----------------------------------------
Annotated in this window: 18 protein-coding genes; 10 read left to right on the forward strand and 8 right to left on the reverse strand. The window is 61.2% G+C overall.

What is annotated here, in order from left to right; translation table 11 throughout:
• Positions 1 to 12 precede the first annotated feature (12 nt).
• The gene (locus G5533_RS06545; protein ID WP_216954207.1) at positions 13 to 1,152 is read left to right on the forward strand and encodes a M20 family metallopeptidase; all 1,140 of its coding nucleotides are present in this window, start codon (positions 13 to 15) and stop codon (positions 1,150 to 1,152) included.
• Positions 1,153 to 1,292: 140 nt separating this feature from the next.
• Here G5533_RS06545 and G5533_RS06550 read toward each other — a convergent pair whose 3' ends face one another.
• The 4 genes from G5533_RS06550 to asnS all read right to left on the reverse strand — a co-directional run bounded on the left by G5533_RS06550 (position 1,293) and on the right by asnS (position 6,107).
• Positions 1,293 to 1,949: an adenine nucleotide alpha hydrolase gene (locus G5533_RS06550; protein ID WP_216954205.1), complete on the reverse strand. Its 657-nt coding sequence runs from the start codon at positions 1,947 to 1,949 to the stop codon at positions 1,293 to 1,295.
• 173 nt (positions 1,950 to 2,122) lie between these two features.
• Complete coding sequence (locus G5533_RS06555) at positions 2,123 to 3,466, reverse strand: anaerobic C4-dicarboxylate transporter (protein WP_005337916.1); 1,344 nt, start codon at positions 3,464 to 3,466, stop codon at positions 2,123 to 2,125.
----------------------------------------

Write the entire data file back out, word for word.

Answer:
Annotated in this window: 18 protein-coding genes; 10 read left to right on the forward strand and 8 right to left on the reverse strand. The window is 61.2% G+C overall.

What is annotated here, in order from left to right; translation table 11 throughout:
• Positions 1 to 12 precede the first annotated feature (12 nt).
• The gene (locus G5533_RS06545; protein ID WP_216954207.1) at positions 13 to 1,152 is read left to right on the forward strand and encodes a M20 family metallopeptidase; all 1,140 of its coding nucleotides are present in this window, start codon (positions 13 to 15) and stop codon (positions 1,150 to 1,152) included.
• Positions 1,153 to 1,292: 140 nt separating this feature from the next.
• Here G5533_RS06545 and G5533_RS06550 read toward each other — a convergent pair whose 3' ends face one another.
• The 4 genes from G5533_RS06550 to asnS all read right to left on the reverse strand — a co-directional run bounded on the left by G5533_RS06550 (position 1,293) and on the right by asnS (position 6,107).
• Positions 1,293 to 1,949: an adenine nucleotide alpha hydrolase gene (locus G5533_RS06550; protein ID WP_216954205.1), complete on the reverse strand. Its 657-nt coding sequence runs from the start codon at positions 1,947 to 1,949 to the stop codon at positions 1,293 to 1,295.
• 173 nt (positions 1,950 to 2,122) lie between these two features.
• Complete coding sequence (locus G5533_RS06555) at positions 2,123 to 3,466, reverse strand: anaerobic C4-dicarboxylate transporter (protein WP_005337916.1); 1,344 nt, start codon at positions 3,464 to 3,466, stop codon at positions 2,123 to 2,125.